2012 NL Cy Young award winner R.A. Dickey is taking his act north of the border to the Toronto Blue Jays next season.
R.A. Dickey is set to unleash his knuckleball on the AL East next season following a trade from the New York Mets to the Toronto Blue Jays. Dickey won’t baffle division opponents for as long as former Red Sox knuckleballer Tim Wakefield did, but he will have considerably more success during his tenure.
The seven-player deal is now simply pending all players passing their physicals after Dickey and Toronto agreed to a two-year, $25 million contract extension on Monday morning.
With the contract extension now settled, Dickey has become the latest major acquisition for the Blue Jays in the past month. Toronto acquired Jose Reyes, Josh Johnson, Mark Buehrle and Emilio Bonifacio in a November trade that makes them the early favorites to win the AL East in 2013.
Dickey’s ability to duplicate his surprising 2012 will play a vital role in Toronto’s ability to improve on last year’s fourth-place finish. Wakefield was a mainstay on Boston’s pitching staff for more than 15 years, but he never faced the expectations that Dickey will carry entering 2013.
Despite the pressure of anchoring the Blue Jays' staff, Dickey should thrive in his new home. There are three reasons to believe that he will experience far more success in the AL East than Wakefield did during his 17-year career with the Red Sox.
Here they are.
Wakefield's 19-year career proved that knuckleballers can go for miles and miles.
If you are concerned about Dickey’s ability to have continued success after coming into his own at age 38, you shouldn’t be. His knuckleball delivery reduces the stress on his pitching arm, and Dickey has far less mileage on him that your typical 10-year veteran.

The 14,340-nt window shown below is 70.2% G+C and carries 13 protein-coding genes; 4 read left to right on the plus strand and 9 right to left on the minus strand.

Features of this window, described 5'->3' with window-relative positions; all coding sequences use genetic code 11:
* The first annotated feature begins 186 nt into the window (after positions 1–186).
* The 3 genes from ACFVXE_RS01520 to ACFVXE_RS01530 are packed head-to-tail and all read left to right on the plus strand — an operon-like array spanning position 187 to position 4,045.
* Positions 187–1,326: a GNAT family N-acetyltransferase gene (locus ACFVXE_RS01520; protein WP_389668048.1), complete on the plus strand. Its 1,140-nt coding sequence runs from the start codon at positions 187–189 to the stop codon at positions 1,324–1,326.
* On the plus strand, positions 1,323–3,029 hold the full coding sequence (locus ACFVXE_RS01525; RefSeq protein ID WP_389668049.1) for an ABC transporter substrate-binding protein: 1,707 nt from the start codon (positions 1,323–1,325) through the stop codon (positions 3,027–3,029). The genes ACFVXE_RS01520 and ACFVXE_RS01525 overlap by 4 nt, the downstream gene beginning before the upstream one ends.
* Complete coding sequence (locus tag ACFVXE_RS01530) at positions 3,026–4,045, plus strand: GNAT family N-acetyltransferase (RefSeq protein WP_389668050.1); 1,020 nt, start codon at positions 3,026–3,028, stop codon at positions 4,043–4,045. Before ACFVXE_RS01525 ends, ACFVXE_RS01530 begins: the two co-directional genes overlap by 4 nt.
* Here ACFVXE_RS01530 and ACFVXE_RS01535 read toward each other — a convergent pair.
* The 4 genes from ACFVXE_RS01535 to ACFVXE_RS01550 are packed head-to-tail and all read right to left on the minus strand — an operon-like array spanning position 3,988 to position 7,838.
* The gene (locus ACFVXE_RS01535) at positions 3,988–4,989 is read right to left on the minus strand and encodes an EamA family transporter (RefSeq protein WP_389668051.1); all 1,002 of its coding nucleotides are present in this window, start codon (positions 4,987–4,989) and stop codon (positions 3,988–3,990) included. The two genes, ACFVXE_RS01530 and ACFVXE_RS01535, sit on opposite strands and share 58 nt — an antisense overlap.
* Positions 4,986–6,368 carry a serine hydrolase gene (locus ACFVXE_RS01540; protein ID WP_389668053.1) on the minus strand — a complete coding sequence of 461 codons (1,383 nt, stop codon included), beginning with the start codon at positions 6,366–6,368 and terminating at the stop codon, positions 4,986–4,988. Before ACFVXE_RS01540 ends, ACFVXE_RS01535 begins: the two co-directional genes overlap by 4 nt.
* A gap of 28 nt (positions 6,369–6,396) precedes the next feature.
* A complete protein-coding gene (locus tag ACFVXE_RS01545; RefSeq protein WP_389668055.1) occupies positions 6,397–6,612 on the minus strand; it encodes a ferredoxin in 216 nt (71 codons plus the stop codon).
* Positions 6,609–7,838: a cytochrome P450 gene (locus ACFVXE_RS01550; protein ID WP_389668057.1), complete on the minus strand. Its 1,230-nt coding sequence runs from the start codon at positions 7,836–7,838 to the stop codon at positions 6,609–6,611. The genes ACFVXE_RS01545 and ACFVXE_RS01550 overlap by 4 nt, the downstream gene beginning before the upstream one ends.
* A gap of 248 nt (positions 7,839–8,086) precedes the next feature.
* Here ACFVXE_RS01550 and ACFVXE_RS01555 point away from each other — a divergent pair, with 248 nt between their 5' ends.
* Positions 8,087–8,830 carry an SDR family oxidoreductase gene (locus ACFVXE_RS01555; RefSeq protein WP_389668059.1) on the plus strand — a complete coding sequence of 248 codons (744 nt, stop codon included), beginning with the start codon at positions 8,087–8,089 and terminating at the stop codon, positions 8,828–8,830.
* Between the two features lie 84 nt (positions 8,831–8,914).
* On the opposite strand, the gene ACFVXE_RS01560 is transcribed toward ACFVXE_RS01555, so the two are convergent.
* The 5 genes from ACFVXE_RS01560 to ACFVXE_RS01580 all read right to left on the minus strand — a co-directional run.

Dickey has only pitched 1059.1 innings in the majors since debuting with the Texas Rangers in 2001. In contrast, Wakefield had amassed 2,066.2 innings by age 38, nearly twice as many as Dickey.
Even with that mileage on his arm, Wakefield went on to pitch for another seven years, through age 45. He accumulated another 1,160 innings from 2005-11 as a starter and reliever.
Wakefield’s career is a recent testament to the durability of knuckleballers, and Dickey should have no problem duplicating that level of endurance.
Dickey's ability to get strikeouts will help when facing AL East sluggers like Robinson Cano of the Yankees.
While Dickey and Wakefield are both knuckleballers, they do not have much else in common in regard to their pitching styles. Dickey’s spectacular 2012 season was possible in large part due to his ability to strike out opposing batters, something that was never a major part of Wakefield's effectiveness.
Dickey led the National League in strikeouts in 2012 with 230 in 233.2 innings. In his best season (2003), Wakefield only struck out 169 batters in 202.1 innings.
The ability to miss bats is especially important when facing AL East sluggers like Robinson Cano, David Ortiz and Curtis Granderson, especially since all three are susceptible to the K. Dickey will also miss bats in yet another helpful way beginning next season.
Joining the Blue Jays means that he will avoid facing his own lineup. That includes two-time MLB home run champ Jose Bautista and Edwin Encarnacion, who slugged 42 home runs in 2012.
In fact, Toronto’s lineup is now filled with dangerous bats, with Jose Reyes, Melky Cabrera, Brett Lawrie, Colby Rasmus and J.P. Arencibia playing regularly. Not having to face that group will help Dickey’s career as much as anything.
R.A. Dickey will look to duplicate his 2012 Cy Young campain in the American League.
Wakefield had some flashes of brilliance throughout his major league career, including his breakout rookie campaign with the Pittsburgh Pirates in 1992. But at best, Wakefield was never more than a pretty good No. 3 starter.
Dickey arrives in Toronto with considerably higher expectations, because frankly, he is a much better pitcher. In addition to leading the National League in strikeouts, Dickey was second in the NL in ERA (2.73) and third in WHIP (1.05) last season.
The sample size for Dickey’s success is rather small, but Wakefield’s body of work is hard to debate. He alternated between the starting rotation and bullpen throughout his career, and his numbers are merely pedestrian.
Wakefield only managed to have a strikeout-to-walk ratio of better than 2-1 in five of his 19 seasons, and he surrendered an average of 22 home runs per season. That number is staggering for a pitcher who averaged only 170 innings pitched per season.
Because of his propensity to issue walks and high contact rate, Wakefield also managed to post a WHIP below 1.30 only five times. Wakefield was one of the classiest, most well-liked players during his career, but he won’t be invoking any Hall of Fame debates.